Christian Nationalism Is Worse Than You Think
Millions of Americans believe in this political ideology. What church leaders need to know—and how they can help those under its influence.
As crowds lined up in front of the Capitol last week, Christian imagery was on display amidst the Trump/Pence 2020 and confederate flags, QAnon memorabilia, and viking helmets. People held crosses, “Jesus Saves” signs and “Jesus 2020.” As protesters crowded onto the Capitol steps, across the street, someone blew a shofar while a woman sang “Peace in the name of Jesus. The blood of Jesus covering this place.”
In the aftermath of the Capitol attack, many saw a clear connection between the violence and Christian nationalism. As Tish Harrison Warren wrote for CT:
The responsibility of yesterday’s violence must be in part laid at the feet of those evangelical leaders who ushered in and applauded Trump’s presidency. It can also sadly be laid at the feet of the white American church more broadly.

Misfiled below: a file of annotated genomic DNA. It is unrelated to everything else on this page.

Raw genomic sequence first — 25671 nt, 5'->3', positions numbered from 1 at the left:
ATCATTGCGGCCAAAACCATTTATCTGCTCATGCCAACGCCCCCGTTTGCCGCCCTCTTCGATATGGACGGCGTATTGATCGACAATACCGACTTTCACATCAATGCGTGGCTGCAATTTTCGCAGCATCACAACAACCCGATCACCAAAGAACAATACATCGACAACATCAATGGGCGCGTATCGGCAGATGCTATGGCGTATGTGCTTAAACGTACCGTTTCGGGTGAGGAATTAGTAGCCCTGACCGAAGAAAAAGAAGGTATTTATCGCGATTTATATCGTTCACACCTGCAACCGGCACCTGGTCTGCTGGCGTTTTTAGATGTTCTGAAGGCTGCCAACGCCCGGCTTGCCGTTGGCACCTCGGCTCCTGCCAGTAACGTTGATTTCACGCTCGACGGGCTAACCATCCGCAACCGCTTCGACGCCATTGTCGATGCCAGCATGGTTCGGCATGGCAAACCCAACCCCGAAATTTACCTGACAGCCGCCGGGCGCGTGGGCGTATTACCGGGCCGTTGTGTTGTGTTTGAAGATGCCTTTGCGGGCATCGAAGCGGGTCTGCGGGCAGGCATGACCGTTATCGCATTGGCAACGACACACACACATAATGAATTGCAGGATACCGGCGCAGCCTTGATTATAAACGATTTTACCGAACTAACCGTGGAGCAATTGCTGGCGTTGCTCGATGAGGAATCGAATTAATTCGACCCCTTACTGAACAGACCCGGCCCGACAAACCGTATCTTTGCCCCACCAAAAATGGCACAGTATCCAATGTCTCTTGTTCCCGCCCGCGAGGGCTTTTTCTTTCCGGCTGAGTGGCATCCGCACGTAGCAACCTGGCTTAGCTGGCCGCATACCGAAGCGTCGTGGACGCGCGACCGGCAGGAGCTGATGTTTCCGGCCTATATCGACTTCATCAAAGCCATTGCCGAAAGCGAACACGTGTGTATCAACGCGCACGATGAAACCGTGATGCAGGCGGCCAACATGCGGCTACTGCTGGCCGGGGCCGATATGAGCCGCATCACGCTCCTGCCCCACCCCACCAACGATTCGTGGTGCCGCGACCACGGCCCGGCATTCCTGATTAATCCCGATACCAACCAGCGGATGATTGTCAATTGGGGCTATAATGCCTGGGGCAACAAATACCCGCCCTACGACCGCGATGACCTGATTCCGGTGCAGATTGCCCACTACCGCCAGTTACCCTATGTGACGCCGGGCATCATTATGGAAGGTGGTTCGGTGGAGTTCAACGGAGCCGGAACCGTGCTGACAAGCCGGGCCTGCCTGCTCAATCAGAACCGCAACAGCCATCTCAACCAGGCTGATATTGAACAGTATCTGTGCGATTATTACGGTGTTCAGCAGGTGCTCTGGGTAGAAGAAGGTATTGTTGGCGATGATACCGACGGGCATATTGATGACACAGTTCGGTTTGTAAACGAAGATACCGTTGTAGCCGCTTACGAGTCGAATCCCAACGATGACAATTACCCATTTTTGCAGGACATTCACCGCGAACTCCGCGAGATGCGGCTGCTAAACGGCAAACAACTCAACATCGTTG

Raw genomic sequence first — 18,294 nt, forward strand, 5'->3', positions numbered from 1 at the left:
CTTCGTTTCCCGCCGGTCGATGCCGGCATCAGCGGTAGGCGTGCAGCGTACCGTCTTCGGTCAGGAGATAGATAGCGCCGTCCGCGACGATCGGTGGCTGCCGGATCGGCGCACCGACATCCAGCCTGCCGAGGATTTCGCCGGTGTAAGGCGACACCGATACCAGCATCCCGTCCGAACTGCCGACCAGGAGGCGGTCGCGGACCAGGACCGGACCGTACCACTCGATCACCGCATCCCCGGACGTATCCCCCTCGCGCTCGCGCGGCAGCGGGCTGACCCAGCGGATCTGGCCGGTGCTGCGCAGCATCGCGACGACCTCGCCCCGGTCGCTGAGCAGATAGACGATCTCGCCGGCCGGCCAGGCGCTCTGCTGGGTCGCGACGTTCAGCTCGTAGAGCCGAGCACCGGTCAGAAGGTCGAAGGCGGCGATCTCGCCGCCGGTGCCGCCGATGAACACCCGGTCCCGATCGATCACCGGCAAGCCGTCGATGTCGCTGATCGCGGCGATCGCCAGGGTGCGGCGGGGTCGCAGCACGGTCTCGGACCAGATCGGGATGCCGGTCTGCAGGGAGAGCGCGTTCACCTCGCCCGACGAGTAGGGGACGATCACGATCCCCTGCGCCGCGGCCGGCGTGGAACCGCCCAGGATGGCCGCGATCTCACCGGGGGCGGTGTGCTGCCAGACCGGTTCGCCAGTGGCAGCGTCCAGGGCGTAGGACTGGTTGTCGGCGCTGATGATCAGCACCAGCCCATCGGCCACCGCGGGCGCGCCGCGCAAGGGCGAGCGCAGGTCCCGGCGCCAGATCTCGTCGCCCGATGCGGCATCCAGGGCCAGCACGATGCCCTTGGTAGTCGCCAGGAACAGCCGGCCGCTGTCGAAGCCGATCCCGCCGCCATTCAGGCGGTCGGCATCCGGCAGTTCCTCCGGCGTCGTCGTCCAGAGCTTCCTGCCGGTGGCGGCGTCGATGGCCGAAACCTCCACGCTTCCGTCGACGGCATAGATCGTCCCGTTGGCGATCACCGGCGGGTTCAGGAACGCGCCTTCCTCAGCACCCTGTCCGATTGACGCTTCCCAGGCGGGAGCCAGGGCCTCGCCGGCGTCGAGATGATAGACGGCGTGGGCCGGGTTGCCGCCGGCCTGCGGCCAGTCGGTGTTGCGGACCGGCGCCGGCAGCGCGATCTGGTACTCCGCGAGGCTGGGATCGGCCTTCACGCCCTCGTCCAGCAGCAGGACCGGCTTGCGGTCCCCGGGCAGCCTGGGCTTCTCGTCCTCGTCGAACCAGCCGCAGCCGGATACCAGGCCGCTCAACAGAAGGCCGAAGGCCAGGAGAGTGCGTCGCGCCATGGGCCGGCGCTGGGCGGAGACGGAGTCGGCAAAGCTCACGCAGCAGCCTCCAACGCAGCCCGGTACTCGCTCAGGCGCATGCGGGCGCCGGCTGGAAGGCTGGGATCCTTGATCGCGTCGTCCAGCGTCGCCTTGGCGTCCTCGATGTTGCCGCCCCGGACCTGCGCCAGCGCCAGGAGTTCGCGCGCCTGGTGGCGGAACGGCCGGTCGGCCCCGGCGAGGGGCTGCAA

Paul D. Miller is professor of the practice of international affairs at Georgetown University’s School of Foreign Service. He is also a research fellow with the Ethics and Religious Liberty Commission. He recently released Just War and Ordered Liberty and is currently finalizing a book tentatively titled Christian Nationalism in the Age of Trump for InterVarsity Press.
Miller joined global media manager Morgan Lee and editorial director Ted Olsen to define Christian nationalism, shed light on its rise in the white evangelical world, and offer advice to church leaders trying to deradicalize members of their own community.
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Some of Whitehead and Perry’s Christian nationalism numbers
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January 19, 2021